Perceived Parenting, Positive and Negative Perceptions of Parents, and Late Adolescent Emotional Adjustment
Abbreviated Journal Title
Child Adolesc. Ment. Health
Parenting; perceptions of parents; adjustments; late adolescents; Psychology, Clinical; Pediatrics; Psychiatry
Many studies have established that warm, authoritative parenting is associated with positive adjustment in children and adolescents. Fewer studies, however, have examined the potential mechanisms driving this relationship. The current study explores the effects of late adolescents' positive and negative perceptions of their parents in the association between perceived parenting and late adolescent emotional adjustment (depression, anxiety, and self-esteem). The sample consisted of 151 males and 324 females ranging in age from 18- to 22-years. Data were analysed with structural equation modeling. Results of the study suggested that perceived parenting, positive and negative perceptions of parents, and emotional adjustment as reported by late adolescents all are correlated significantly. The effects of perceived parenting on late adolescents' emotional adjustment, however, were not statistically significant when analysed simultaneously with late adolescents' positive and negative perceptions of parents. Also, the relationship between late adolescents' positive and negative perceptions of parents and late adolescent emotional adjustment became non-significant when examining father relationships. Overall, the importance of considering parenting in the context of parent and adolescents' sex as well as other variables is emphasised.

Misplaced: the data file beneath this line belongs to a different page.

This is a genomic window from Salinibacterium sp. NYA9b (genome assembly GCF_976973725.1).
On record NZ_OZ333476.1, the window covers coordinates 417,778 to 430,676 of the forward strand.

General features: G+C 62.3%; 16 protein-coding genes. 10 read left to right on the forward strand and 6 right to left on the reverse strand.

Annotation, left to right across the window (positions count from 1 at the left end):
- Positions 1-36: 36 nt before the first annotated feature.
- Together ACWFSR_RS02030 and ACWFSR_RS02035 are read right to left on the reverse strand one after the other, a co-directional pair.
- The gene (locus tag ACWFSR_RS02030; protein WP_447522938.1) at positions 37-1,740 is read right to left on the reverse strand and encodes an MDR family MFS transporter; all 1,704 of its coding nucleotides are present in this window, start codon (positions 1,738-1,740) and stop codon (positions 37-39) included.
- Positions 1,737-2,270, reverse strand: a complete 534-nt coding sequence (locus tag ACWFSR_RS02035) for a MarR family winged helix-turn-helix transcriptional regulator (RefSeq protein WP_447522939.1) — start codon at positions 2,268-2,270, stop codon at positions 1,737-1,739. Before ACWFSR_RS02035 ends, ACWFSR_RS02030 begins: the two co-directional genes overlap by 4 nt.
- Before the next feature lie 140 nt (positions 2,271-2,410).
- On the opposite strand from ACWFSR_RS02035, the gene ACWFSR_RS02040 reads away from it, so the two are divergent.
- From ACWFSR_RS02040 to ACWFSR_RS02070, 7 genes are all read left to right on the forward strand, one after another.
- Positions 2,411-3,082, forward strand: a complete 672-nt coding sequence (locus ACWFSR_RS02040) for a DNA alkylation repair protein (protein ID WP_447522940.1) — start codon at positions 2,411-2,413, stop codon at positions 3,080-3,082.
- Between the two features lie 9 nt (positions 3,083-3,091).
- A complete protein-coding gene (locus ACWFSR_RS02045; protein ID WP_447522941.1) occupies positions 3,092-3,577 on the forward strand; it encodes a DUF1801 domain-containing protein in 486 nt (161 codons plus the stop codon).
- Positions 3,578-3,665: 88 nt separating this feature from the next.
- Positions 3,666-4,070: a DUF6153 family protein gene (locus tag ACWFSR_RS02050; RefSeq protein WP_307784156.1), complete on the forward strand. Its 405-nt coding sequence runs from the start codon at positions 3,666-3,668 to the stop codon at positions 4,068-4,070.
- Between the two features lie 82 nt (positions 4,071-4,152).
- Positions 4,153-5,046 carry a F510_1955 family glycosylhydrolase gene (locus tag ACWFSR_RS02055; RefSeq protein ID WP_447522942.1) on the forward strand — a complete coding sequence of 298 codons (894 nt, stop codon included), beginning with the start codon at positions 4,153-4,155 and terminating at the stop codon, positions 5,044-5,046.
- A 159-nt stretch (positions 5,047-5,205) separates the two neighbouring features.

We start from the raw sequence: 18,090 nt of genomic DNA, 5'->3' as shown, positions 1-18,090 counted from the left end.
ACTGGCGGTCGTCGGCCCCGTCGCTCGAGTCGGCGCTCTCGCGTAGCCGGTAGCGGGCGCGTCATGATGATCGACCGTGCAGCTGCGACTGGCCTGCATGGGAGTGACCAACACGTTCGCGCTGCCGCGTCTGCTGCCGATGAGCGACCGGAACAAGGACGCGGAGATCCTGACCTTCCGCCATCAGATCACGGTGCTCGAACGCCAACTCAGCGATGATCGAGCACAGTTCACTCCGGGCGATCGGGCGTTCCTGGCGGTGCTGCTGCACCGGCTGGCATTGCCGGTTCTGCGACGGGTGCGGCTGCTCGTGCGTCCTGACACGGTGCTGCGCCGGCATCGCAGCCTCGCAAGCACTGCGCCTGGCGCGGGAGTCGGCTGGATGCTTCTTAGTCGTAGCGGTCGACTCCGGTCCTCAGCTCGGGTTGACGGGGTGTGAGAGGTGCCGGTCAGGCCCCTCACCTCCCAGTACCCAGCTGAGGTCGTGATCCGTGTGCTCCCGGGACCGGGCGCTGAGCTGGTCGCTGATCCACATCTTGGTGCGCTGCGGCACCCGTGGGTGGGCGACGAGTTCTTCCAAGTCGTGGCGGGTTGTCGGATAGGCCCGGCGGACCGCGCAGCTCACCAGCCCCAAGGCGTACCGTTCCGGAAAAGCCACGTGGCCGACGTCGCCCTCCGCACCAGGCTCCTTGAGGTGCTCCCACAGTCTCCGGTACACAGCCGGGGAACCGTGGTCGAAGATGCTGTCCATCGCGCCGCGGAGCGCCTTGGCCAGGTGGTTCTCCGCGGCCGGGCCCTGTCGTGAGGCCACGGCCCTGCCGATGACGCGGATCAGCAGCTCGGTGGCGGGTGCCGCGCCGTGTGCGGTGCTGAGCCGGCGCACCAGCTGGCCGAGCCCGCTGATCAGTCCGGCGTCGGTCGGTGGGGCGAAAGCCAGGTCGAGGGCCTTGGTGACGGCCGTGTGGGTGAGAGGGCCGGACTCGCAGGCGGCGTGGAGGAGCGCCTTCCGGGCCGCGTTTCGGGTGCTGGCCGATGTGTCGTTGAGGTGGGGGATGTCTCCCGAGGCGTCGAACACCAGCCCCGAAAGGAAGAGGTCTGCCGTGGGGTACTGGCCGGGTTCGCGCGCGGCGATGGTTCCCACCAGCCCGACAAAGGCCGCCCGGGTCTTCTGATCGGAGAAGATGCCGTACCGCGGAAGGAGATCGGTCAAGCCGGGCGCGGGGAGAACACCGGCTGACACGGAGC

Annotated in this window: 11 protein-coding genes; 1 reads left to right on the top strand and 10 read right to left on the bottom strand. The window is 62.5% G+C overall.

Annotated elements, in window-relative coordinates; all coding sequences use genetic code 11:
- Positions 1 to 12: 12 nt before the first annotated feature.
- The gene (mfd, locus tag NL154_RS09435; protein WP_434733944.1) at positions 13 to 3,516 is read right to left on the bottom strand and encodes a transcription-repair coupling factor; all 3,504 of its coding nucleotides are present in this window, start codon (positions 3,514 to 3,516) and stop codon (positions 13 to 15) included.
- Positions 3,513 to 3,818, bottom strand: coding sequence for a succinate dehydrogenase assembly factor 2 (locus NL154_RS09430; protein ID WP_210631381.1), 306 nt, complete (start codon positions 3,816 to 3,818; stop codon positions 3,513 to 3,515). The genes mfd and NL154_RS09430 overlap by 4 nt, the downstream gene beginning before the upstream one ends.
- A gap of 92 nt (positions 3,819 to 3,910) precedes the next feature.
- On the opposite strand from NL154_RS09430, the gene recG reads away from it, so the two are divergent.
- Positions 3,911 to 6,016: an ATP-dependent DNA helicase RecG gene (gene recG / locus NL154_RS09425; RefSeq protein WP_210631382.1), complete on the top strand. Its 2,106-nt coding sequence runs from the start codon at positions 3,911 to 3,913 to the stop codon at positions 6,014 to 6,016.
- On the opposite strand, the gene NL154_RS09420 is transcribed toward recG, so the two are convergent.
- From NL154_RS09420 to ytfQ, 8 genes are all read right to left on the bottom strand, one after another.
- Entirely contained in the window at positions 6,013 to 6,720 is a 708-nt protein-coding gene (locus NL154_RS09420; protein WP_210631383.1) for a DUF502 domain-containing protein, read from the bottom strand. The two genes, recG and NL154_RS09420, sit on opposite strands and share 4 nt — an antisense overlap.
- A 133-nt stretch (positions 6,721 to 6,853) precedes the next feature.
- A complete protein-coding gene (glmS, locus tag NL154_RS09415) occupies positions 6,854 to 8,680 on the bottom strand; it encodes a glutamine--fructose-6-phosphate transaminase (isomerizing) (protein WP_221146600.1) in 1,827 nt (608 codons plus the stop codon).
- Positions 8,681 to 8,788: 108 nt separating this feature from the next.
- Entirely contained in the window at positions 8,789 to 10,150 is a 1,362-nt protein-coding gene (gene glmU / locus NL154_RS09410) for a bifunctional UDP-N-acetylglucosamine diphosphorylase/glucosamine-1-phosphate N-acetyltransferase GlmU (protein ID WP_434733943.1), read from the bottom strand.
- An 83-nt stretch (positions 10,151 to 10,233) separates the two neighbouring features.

Child and Adolescent Mental Health
"Perceived Parenting, Positive and Negative Perceptions of Parents, and Late Adolescent Emotional Adjustment" (2008). Faculty Bibliography 2000s. 714.